• In Tactics, whenever Kantarou and thus, the gang, come into any money, it's guaranteed never to last very long, much to Youko's despair.
  • Faye from Cowboy Bebop has this as a recurring problem. Every time she comes into a good chunk of money (either through swindling or genuine bounty hunting) she'll blow it betting on races and lose it all in an instant. Spike even calls her out on it but she proclaims "It's better than keeping it in the bank." The episode "My Funny Valentine" explains why she does this: she's an amnesiac who was awakened from cryogenic suspension several years ago by a disreputable doctor who told that she owed a lot of money for her storage and thawing. On top of that, she was taken in by a charming con artist who faked his death in order to dump all the debt he'd racked up onto her as well. Since she's drowning in debt already and has neither a past nor a future, she sees no reason to actually try to save her money.
  • Ryo Saeba and Kaori Makimura from City Hunter have this problem, with two good reasons: their continuous fights often damage their home and the Cat's Eye cafe (resulting in them having to pay for the repairs of their home and refunding Umibozu and Miki for the damage at the Cat's Eye), and Ryo tends to go through very expensive ammunition like it is water. Even before those fights started to give cause, Ryo managed to spend one hundred million yen in one week. The inserts in the Complete Edition of the manga explain he gave them all to the rehab center where he had recently sent a group of junkies.
  • In one episode of Tenchi Universe, Ryoko is tasked to get food for the gang as they're running low on their trip to Jurai. Ryoko, being a little more amoral than her OVA counterpart, runs off with the money, wins big in races and treats herself to a vacation. When Ryo-Ohki guilt-trips Ryoko into doing the right thing, she's blown the money on the vacation and what's left is converted to almost nothing, forcing her to rob a bank to get the money.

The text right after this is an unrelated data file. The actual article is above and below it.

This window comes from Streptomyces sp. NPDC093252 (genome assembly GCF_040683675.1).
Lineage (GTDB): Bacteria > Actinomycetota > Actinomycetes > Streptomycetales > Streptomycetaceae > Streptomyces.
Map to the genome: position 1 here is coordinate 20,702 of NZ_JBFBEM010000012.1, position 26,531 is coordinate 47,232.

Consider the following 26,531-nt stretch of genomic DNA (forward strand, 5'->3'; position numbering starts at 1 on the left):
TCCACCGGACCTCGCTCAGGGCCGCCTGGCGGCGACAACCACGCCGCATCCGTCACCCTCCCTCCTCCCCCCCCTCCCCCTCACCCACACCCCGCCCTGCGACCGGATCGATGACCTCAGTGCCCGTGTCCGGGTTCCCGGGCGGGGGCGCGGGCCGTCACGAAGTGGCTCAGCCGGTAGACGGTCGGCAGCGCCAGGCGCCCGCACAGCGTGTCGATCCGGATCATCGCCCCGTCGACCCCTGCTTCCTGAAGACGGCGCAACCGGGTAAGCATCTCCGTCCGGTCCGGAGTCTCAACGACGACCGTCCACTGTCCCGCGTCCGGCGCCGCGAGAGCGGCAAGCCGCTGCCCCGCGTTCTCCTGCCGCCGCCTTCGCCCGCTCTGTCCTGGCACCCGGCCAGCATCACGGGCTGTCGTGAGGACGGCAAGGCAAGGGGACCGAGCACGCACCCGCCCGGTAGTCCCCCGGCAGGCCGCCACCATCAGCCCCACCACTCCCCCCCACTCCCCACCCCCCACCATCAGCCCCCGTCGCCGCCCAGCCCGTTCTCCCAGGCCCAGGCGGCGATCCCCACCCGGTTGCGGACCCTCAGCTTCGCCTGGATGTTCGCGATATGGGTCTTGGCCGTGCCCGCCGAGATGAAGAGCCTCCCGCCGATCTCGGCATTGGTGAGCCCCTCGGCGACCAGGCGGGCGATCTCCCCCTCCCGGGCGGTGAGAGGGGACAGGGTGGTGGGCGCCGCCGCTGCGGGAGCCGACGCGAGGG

• An early episode of Tenchi in Tokyo had the girls make money on their own so they can use it to visit Tenchi (they had a gateway, but Tenchi got tired of it and blocked it). Sasami ends up being the one who makes the most money. The very next episode, Sasami uses the gateway to escape the girls - they became so desperate, they started hounding her for her money - and Tenchi decides to let her use it.
  • JoJo's Bizarre Adventure
    • A variant happens in Diamond Is Unbreakable, when Josuke, Okuyasu, and Shigechi win a small fortune on a lottery ticket. Josuke's mom takes his share and puts it in a secure bank account to keep him from pulling this trope, so he ends up not seeing a single yen. (Okuyasu intentionally puts his share in the bank, as he's actually very sensible with money.)
      • Played straight in an earlier scene, where Joseph Joestar needs to buy baby supplies for the invisible baby they found and borrows Josuke's card with all his saved up money (since he doesn't have his own money on hand). Due to a combination of being rich enough to not really think about money, not understanding the dollar-to-yen exchange rate, the onset of senility and a very pushy salesman, the money is soon gone. However, Josuke gets back at him by stealing his wallet later on.
    • The eponymous Stand of the Milagro Man arc in Jojolion is capable of creating and duplicating money, and anyone who does as little as touch it will constantly earn money no matter how much they spend it, or how much they destroy. Oh, don't worry, there's no mandatory part where you'll inevitably lose all of it; instead, you'll be quite literally buried in ever-multiplying money and either get crushed to death or suffocate. The only way to dispel the Milagro Man's curse is to actually invoke this trope, either by returning the money to its previous owner or transfer the curse to some poor sap by tricking them into destroying it.
  • In Kill la Kill Mako and her family have to live in the slums due to her status as a No-Star student in the despotic state run by the Kiryūin family. When she gets elevated to Two-Star, her family gets to live in a mansion and her father gets a fancy clinic as opposed to the back-alley one he operated in prior. And of course, the entire family ends up suffering from Acquired Situational Narcissism while Mako tries desperately to preserve their new way of life (just as Satsuki planned), only for them to realize what they've become and renounce their newfound wealth and status.
  • In Eyeshield 21, the Devil Bats' coach, Doburoku Sakaki, wins $17 million betting on their game against the Shinryuji Nagas. A few chapters later, he loses all the money he didn't squander celebrating their win by betting on another game when the Taiyo Sphinx get stomped by the dark-horse Hakushu Dinosaurs.